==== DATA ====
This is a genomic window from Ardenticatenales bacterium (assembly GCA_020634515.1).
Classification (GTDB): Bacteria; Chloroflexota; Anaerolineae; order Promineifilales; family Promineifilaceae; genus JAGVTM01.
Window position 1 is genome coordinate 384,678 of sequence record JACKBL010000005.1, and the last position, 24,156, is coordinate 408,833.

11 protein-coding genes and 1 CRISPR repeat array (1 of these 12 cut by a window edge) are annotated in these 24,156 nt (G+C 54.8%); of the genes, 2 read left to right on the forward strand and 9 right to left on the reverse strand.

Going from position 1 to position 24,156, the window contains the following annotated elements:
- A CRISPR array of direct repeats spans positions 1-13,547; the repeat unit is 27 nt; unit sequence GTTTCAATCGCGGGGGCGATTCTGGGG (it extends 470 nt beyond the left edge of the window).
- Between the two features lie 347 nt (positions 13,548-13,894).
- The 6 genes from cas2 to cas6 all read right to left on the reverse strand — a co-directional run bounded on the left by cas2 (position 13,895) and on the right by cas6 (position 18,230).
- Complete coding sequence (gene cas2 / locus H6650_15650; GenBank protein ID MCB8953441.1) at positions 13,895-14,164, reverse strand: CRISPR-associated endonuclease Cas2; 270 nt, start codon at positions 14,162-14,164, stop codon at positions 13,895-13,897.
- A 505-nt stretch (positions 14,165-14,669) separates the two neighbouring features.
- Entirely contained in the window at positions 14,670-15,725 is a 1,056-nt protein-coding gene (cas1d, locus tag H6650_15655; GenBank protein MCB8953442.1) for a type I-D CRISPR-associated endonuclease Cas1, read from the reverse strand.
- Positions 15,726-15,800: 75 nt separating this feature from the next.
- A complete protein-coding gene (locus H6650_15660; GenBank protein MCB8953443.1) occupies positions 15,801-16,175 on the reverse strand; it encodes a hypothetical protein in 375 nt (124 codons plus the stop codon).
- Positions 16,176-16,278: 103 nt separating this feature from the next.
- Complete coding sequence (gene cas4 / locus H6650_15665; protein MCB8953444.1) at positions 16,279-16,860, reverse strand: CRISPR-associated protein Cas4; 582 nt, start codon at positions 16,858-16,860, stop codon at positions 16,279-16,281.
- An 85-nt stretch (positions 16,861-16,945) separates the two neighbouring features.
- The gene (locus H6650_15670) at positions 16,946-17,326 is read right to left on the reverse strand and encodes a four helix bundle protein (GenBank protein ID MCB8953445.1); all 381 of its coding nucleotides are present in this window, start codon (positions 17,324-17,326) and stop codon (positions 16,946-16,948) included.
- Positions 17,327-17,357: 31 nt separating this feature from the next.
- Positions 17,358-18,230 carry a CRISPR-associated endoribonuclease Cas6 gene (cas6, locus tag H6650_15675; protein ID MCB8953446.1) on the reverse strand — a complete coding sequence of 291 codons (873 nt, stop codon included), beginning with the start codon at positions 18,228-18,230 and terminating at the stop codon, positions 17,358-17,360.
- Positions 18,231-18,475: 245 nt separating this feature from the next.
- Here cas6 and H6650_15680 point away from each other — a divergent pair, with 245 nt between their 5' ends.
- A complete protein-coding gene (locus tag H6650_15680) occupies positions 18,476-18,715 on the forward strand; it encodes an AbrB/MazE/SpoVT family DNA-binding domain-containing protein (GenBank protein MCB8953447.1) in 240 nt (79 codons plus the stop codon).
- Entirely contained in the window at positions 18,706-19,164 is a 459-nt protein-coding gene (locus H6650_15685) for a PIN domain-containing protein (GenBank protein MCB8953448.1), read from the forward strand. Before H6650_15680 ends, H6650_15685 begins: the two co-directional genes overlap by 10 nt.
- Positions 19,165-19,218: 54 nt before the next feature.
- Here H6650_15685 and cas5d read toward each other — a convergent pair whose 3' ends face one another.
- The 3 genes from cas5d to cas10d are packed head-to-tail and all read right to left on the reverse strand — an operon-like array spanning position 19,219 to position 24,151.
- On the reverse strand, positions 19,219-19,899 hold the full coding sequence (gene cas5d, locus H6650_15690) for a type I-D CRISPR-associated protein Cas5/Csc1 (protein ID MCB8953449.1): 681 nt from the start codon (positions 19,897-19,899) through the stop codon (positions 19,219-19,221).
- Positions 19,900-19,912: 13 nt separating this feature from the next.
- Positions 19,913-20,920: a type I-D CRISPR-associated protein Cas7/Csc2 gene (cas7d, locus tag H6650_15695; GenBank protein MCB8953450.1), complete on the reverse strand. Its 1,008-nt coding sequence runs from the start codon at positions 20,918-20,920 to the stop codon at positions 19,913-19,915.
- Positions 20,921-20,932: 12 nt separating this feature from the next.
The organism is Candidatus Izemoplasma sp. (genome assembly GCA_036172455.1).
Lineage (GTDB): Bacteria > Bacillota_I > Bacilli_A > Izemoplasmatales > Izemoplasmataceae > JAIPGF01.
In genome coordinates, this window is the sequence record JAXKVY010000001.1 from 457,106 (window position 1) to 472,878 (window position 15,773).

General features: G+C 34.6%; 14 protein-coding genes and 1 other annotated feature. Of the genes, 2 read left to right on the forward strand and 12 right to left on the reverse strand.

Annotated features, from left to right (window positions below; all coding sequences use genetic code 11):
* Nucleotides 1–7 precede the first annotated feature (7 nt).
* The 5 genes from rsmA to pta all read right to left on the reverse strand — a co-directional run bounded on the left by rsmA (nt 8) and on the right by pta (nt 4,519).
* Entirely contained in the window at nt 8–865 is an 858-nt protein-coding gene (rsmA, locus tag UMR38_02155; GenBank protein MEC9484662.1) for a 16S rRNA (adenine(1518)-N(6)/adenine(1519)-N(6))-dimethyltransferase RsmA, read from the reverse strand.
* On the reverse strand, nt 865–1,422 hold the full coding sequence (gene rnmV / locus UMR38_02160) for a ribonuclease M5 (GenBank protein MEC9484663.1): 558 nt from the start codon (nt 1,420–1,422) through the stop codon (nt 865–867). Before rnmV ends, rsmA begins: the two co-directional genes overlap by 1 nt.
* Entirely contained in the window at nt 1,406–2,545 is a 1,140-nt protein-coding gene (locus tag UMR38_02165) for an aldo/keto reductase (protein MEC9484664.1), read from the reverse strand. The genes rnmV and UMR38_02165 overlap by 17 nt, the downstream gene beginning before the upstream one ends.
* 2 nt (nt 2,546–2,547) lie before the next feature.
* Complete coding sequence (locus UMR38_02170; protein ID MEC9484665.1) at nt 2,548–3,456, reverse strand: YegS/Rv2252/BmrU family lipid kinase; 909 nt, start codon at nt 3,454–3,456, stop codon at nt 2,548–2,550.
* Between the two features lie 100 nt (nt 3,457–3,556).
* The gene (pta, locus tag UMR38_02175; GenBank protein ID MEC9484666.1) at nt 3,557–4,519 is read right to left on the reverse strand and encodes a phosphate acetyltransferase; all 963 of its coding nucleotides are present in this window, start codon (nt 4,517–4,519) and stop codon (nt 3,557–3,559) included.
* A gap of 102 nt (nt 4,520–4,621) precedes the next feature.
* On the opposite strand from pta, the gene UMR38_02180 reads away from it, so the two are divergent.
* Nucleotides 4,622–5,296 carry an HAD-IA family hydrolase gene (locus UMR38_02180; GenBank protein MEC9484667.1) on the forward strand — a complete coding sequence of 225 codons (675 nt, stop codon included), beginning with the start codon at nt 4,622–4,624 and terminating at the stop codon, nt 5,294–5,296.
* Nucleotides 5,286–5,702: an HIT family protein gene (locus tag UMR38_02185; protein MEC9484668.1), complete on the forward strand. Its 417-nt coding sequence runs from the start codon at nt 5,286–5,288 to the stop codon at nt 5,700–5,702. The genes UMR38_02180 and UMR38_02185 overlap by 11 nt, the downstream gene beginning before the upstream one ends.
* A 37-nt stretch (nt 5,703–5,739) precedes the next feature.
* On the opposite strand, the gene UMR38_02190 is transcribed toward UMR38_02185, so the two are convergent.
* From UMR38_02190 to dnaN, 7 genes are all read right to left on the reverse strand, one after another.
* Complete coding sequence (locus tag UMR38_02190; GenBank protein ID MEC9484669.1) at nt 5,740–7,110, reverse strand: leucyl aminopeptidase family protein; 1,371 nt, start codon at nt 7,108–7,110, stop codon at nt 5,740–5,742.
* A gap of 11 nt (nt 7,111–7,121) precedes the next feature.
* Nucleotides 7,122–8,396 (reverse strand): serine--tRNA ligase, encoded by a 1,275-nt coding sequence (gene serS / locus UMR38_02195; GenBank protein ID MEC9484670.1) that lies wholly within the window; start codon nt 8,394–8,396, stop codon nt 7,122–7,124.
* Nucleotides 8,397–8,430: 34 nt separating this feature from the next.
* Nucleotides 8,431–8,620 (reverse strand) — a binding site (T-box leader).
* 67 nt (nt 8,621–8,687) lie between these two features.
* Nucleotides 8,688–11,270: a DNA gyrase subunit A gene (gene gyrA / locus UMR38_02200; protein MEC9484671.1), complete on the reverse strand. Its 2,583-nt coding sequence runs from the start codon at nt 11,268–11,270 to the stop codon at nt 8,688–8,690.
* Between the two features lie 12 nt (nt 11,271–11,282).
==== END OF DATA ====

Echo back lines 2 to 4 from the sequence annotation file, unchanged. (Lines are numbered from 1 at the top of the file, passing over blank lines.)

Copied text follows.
Classification (GTDB): Bacteria; Chloroflexota; Anaerolineae; order Promineifilales; family Promineifilaceae; genus JAGVTM01.
Window position 1 is genome coordinate 384,678 of sequence record JACKBL010000005.1, and the last position, 24,156, is coordinate 408,833.

11 protein-coding genes and 1 CRISPR repeat array (1 of these 12 cut by a window edge) are annotated in these 24,156 nt (G+C 54.8%); of the genes, 2 read left to right on the forward strand and 9 right to left on the reverse strand.